Gophers trip on road, lose three of four to Wolverines

Sarah Mitchell

ANN ARBOR, Mich. — Young baseball players are supposed to have an edge over older ones in terms of speed and reflexes. That’s why professional ballclubs offer high pay to the guys who opt not to play college ball and sign out of high school.
But this weekend might have put a dent in that theory, as the Gophers baseball team (25-9, 7-5 in the Big Ten) dropped three out of four games at Michigan (15-16-1, 5-7). Head coach John Anderson said the combination of youth and competing in unfamiliar territory played a role in the Gophers’ struggles.
After a successful start to the season, however, excuses aren’t what the team hopes to achieve.
“We’re young, but there are a lot of young guys who have experience with winning,” senior Mark Groebner said. “We’re 25-9.”
Heading into the series it looked as though Minnesota had more than a decent chance of leaving Ann Arbor with more than a split. The Gophers had won their past six Big Ten games and the Wolverines had failed to live up to lofty preseason expectations.
But two teams going in opposite directions ended up trading places, as Minnesota could only fend off a sweep with a 6-3 Sunday win.
“This team was predicted to be really good and they played a lot of road games, which can add to your losing column,” Groebner said. “Anything can happen in a weekend. You can say on paper we should’ve done better because of our record compared to their record.
“But that’s the funny thing about baseball. On any one weekend one team can be hot and one can be cold. And when you put two and two together, it can be really ugly.”
Unlike last weekend’s sweep over Iowa, the Gophers’ attack could be classified as hideous. The team’s pitching was adequate, as Minnesota squeezed six and two-thirds innings of work out of its rested relief corps. Relief pitching was especially vital in the second game on Saturday, when starter Kelly Werner was pulled in the second inning.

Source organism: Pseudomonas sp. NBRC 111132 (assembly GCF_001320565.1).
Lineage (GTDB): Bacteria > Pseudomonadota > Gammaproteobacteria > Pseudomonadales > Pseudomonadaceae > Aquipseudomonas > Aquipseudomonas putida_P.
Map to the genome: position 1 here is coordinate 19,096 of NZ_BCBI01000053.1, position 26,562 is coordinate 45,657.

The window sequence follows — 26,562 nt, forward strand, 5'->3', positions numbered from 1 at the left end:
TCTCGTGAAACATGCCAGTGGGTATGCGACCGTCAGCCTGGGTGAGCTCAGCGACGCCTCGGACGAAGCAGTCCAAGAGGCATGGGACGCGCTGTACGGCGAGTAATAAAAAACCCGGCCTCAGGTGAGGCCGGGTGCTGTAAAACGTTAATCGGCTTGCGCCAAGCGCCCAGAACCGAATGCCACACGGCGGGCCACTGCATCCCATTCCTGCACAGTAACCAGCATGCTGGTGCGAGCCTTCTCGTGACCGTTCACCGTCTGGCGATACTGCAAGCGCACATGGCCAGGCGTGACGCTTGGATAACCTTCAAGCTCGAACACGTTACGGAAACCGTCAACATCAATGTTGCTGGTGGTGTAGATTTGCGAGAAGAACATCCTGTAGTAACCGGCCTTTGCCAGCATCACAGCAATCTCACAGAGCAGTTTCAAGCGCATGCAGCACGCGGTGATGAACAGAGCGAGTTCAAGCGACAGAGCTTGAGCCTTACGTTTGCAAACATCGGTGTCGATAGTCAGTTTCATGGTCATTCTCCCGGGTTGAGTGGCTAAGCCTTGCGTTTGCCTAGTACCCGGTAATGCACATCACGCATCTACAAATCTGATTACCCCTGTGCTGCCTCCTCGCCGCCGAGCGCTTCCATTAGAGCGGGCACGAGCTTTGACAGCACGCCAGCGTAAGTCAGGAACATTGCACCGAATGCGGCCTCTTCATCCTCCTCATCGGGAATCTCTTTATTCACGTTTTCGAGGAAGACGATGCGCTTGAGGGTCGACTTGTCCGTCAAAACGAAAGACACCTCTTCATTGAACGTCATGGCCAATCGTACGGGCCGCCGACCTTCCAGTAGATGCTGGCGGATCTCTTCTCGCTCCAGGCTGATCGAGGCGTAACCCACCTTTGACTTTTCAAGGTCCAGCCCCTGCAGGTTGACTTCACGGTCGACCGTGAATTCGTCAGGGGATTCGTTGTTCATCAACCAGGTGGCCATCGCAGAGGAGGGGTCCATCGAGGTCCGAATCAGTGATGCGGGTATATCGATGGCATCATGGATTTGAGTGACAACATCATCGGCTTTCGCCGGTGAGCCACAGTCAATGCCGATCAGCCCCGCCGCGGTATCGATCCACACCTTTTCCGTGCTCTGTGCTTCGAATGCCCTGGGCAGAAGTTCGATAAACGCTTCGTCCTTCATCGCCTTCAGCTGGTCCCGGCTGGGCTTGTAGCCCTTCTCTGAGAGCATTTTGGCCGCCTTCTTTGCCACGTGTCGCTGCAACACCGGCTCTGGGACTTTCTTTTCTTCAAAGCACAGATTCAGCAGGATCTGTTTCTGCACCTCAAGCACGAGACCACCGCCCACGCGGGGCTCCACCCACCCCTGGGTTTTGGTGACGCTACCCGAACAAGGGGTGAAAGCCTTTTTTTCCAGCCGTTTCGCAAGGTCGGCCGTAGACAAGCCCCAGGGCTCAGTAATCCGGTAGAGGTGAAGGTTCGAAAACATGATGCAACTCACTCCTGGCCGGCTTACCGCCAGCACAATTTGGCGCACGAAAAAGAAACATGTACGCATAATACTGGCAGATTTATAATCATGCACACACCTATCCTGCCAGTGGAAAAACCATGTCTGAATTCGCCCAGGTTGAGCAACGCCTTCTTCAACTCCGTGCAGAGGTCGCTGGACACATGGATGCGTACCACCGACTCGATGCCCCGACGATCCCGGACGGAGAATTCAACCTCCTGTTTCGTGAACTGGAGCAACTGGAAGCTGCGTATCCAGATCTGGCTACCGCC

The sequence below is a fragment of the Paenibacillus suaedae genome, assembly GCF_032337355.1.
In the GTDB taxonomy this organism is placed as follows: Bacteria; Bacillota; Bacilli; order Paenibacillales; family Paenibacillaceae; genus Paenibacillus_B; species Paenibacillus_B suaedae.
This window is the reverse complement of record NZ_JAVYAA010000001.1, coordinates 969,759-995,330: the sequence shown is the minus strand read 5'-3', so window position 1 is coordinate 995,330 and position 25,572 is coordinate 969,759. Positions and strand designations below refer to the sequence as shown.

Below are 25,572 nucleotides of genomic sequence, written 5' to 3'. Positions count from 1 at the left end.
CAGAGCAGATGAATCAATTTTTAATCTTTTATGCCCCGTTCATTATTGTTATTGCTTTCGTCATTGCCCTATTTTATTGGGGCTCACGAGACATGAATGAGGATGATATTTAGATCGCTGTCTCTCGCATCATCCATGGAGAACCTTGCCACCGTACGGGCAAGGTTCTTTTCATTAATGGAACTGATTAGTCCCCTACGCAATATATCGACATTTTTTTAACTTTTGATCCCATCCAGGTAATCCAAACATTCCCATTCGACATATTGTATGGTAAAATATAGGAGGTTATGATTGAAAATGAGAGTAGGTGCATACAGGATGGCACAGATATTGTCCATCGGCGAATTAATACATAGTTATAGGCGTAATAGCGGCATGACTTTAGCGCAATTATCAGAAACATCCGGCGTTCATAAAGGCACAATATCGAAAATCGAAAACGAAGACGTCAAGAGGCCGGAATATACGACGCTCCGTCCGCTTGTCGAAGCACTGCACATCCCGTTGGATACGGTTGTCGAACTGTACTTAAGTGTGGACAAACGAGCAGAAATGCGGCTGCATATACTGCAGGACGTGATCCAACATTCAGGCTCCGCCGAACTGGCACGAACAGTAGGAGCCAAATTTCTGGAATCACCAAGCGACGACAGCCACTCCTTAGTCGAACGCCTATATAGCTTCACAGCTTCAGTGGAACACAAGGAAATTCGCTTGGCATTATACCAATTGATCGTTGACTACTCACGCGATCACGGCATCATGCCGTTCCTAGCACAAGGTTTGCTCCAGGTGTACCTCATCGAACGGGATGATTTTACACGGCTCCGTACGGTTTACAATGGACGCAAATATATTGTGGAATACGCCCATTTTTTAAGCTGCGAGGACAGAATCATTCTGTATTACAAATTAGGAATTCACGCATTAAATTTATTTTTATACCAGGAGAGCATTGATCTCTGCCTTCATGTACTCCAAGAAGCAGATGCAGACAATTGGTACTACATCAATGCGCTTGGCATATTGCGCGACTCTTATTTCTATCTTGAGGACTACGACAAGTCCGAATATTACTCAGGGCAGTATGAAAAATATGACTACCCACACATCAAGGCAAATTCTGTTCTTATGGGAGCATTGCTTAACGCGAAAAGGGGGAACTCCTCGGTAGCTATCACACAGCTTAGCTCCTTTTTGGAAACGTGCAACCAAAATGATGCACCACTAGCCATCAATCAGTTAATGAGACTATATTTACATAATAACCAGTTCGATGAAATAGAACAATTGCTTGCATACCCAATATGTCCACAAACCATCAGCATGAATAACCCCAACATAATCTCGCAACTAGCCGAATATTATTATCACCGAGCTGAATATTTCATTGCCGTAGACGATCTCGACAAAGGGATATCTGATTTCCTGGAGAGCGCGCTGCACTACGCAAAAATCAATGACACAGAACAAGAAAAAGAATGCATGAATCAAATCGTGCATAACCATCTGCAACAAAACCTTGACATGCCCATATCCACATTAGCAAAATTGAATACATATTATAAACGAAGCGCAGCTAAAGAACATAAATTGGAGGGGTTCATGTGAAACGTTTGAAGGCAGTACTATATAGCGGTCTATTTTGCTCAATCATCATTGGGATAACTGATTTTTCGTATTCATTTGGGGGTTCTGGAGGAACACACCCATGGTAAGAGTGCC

Even with fresh arms, the Gophers could not tame the Wolverines’ offense. Werner alone surrendered two hits and four runs, three of which were earned, to the vicious Wolverines offense. Werner’s control betrayed him, as he walked five batters. Michigan won that game 7-2, proving walks are more lethal than hits.
“Kelly didn’t manage his emotions very well Saturday,” Anderson said. “You can’t teach experience.”
With the exception of Dan McGrath, who got the win Sunday, none Minnesota’s starters appeared to calm down and take control of the game. Friday starter Jason Dobis said there was an uncomfortable feeling among the pitchers while they were on the mound.
“Werner felt really uncomfortable,” Dobis said. It was hard to stay focused.”
McGrath fared the best on the weekend. He started out shakily but eventually found his groove, allowing 11 hits and three earned runs in a nine-inning complete game. With the win, McGrath improved to 6-0 on the year.
The Wolverines offense combined for 41 hits in the series. Every player in their lineup, from the lead-off batter to the No. 9 hitter had good trips to the plate.
“Their bottom of the lineup was killing us at times. Even that scrappy little nine-hitter, the shortstop,” Groebner said.
The player Groebner referred to is 5-foot-10-inch Scott Tousa. The freshman caused some damage by going 5-for-10 at the plate, including two doubles.
“They did a good job scouting us,” Minnesota junior Matt Brosseau said. “Our scouting report says we don’t walk a lot of guys, and they came out swinging the bat.”
Extra base hits were scarce for the Gophers in the first three games of the series. At that point Minnesota’s offense had managed only two doubles, both in the second game on Saturday.
On Sunday, the Gophers’ offense offered an abundance of extra base hits. First baseman Robb Quinlan led the way, going 3-for-4, including two home runs. Quinlan was not the only Gopher to erupt at the plate during Sunday’s victory.
The game’s outcome was in doubt until the top of the sixth inning when Craig Selander and Groebner led off with back-to-back triples. Designated hitter Adam Horton followed with a single to score Groebner. Although the scoring in the sixth inning would end there, the rally was still the Gophers’ best offense.
Ultimately, Sunday’s outburst only served to underscore the team’s off-and-on offense. Minnesota, which fell into second place in the Big Ten, needs to start hitting consistently if it is going to win its series against first-place Illinois next weekend.
“If we can hit, we can win any game,” Groebner said.

Gophers hitting statistics (4 games)

Player AB R H RBI
Arlt 13 1 3 1
Scanlon 15 2 2 3
Quinlan 14 3 3 3
Selander 16 1 5 3
Groebner 12 1 4 1
Horton 10 2 3 1
R. Brosseau 10 0 0 0
Devore 6 0 0 1
Negen 10 2 3 0
Holthaus 4 0 0 0
M. Brosseau 5 1 3 0
Egan 1 1 0 0
Team 115 14 26 13